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By Damian Simoneaux, LWCC Safety Services Manager
Louisiana summers are notoriously hot. From June to September, the state experiences average high temperatures in excess of 90 degrees Fahrenheit. However, high humidity can make these temperatures feel as high as 120 degrees.
From sun soakers to athletes to those who work outdoors, no one is immune to our harsh summer conditions. LWCC offers steps you can take to prepare and protect yourself, your family and your employees from severe heat exposure – from proper hydration to skin protection as well as a heat acclimatization plan.
Stay Hydrated. Stay Safe.
The best way to beat the summer heat and avoid heat-related stress is to stay properly hydrated, drinking plenty of water, even before beginning to feel thirsty.
- Drink water before, during, and after physical labor to replace body fluids lost in sweating.
- Always keep a cooler or bottle of water nearby.
- Track your water intake, making sure to drink 8 ounces every 15 to 20 minutes.
- Drink a glass of water with every meal or snack.
- Sports drinks are also an option, as they can often help replenish the body’s electrolytes.
What to Avoid:
- Coffee, tea, or soda can act as diuretics, further depleting your body of fluids.
- Alcohol can cause accelerated dehydration, especially when consumed within 24 hours of working in the heat.
- Many energy drinks contain high amounts of sugar and caffeine, which can do more damage to your heart with the added heat strain on your body.
Don’t Just Hydrate, Acclimate.
Heat exposure is a necessary component of many jobs. However, with the appropriate tools and precautions, employees can complete their work safely and efficiently. Implementing a heat acclimatization plan to help workers gradually adjust to extreme temperatures is among the most important steps employers can take to protect against heat-related illness, fatalities, accidents, and injuries.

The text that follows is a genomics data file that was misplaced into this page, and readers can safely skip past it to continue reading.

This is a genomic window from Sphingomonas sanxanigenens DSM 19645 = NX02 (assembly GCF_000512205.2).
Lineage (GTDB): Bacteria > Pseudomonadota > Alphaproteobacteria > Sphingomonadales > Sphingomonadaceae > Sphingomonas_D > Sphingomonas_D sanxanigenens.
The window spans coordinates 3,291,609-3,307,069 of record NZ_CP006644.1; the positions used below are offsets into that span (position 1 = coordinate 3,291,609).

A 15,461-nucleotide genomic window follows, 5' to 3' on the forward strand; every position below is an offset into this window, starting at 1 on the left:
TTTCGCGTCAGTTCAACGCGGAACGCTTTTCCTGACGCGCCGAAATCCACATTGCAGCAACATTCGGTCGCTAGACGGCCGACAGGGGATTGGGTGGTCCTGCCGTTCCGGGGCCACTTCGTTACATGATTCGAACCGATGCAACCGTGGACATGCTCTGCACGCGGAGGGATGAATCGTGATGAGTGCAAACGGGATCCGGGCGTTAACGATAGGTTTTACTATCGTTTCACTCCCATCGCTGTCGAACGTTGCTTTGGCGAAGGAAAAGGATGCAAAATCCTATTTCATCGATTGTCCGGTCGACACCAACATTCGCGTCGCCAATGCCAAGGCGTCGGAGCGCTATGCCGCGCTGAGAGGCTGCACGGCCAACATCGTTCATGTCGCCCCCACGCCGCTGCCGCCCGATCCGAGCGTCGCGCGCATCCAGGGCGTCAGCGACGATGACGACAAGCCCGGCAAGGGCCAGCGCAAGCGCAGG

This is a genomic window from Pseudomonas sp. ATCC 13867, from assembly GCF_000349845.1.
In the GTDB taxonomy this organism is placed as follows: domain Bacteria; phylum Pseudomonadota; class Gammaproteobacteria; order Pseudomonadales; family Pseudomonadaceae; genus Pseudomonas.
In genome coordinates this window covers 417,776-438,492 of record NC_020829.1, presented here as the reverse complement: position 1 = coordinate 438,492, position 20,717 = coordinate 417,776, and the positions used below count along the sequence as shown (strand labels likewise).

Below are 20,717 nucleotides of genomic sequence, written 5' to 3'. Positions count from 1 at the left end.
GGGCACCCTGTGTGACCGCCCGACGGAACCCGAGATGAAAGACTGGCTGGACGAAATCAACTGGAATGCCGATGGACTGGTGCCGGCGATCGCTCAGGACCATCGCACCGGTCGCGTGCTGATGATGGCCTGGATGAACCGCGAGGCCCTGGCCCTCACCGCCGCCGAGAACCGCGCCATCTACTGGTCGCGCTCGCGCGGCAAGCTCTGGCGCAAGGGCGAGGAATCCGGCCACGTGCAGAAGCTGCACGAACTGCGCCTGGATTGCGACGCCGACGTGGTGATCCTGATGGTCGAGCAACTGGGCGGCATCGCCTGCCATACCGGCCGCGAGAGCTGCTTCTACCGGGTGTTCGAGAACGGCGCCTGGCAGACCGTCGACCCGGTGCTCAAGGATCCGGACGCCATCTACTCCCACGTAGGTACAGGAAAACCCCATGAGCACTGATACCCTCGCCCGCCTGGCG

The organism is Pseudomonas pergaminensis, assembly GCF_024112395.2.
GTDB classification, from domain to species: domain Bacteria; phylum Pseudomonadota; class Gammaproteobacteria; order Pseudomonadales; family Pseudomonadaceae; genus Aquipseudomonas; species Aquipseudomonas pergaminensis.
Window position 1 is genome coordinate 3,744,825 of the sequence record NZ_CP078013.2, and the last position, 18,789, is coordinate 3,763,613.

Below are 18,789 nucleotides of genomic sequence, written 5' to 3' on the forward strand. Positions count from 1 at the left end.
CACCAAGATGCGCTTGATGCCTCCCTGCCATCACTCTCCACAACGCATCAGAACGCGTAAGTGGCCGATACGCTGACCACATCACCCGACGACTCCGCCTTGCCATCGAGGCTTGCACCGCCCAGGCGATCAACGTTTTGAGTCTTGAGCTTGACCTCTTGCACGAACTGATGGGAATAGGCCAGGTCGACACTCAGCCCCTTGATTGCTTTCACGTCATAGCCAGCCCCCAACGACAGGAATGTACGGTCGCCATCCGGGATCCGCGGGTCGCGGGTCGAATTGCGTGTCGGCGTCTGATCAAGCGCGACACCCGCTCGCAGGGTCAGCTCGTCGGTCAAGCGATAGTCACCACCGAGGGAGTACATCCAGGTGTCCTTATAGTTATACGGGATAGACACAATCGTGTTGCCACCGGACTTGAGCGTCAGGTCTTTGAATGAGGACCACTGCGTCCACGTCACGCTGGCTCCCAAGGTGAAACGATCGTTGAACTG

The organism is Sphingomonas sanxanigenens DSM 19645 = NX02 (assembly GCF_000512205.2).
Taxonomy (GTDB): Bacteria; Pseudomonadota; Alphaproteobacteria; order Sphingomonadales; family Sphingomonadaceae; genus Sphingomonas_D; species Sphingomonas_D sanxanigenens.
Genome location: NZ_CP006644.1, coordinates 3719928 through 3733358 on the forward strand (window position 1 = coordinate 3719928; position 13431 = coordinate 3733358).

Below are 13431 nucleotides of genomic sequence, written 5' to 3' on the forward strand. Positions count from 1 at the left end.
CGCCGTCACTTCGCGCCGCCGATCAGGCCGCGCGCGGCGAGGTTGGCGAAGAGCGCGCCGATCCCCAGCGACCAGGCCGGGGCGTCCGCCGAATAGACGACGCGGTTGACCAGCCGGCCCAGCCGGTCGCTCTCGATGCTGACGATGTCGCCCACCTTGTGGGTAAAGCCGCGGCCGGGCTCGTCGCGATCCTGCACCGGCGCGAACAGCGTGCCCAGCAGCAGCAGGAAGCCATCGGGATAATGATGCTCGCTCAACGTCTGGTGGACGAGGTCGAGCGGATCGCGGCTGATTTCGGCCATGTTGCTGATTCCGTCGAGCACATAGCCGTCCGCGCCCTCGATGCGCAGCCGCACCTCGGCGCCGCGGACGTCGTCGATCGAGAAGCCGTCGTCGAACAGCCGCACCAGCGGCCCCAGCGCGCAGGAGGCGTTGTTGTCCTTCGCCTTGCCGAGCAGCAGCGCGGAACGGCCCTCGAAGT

What is a Heat Acclimatization Plan?
A heat acclimatization plan works to gradually increase an individual’s heat tolerance by progressively increasing the time or intensity of work performed in hot conditions over a period of several days. Workers who are better acclimated to the high temperatures experience less strain on their vital organs, including the heart. Their bodies also become more efficient at cooling by producing more sweat. However, heat tolerance will begin to decline after one week away from work, and it will return to baseline after about a month. Therefore, it is critically important that workers be reacclimated following any extended period of time away from the job.
Steps in a Heat Acclimatization Plan
Heat acclimatization plans should be specific to each employee and should also take into account their amount of previous experience on the job and how long they have been away from the job. The CDC recommends the following steps:
- Day 1: Allow full-intensity work in the heat for no more than 20% of their shift
- Day 2-5: Increase work time by 20% each day until they reach full exposure
- Day 1: Allow full intensity work in the heat for no more than 50% of their shift
- Day 2: Increase work time to 60%
- Day 3: Increase work time to 80%
- Day 4: Increase work time to 100%
Protect Your Skin.
Applying sunblock and wearing proper attire can help reduce the risk of heat-related health hazards such as heat rash, cramps, exhaustion, and — in extreme cases — heatstroke. Common symptoms and treatments for various heat-related conditions include:
- Symptoms: Red skin, pain, blisters, or — in extreme cases — fever and headache
- Treatment: Apply approved ointments for mild cases; seek medical attention in severe cases
- Symptoms: “Prickly,” painful skin rash caused by clogged sweat ducts
- Treatment: Rest in a cool place, bathe in cool water, and dry skin thoroughly
- Symptoms: Painful spasms in the legs or abdomen, often accompanied by heavy sweating
- Treatment: Apply firm pressure or gently massage the cramped muscle; drink plenty of water
- Symptoms: Sweating, clammy skin, weakness, fatigue, slightly elevated body temperature, headache, disorientation
- Treatment: Move to a cool place (preferably with a fan or AC), apply a cool cloth, drink fluids, and consider seeking medical attention if symptoms do not improve
- Symptoms: Hot, dry, red or spotted skin, extremely high body temperature, confusion, convulsions, loss of consciousness
- Treatment: Move to a cool place and immediately seek medical attention
Until we reach cooler temperatures, you can reduce the risk of heat stress by staying well-hydrated, dressing in light colors and loose-fitting clothing, taking frequent breaks from the heat, and watching for symptoms of heat-related injuries.
For more information, visit www.lwcc.com/resource-category/safety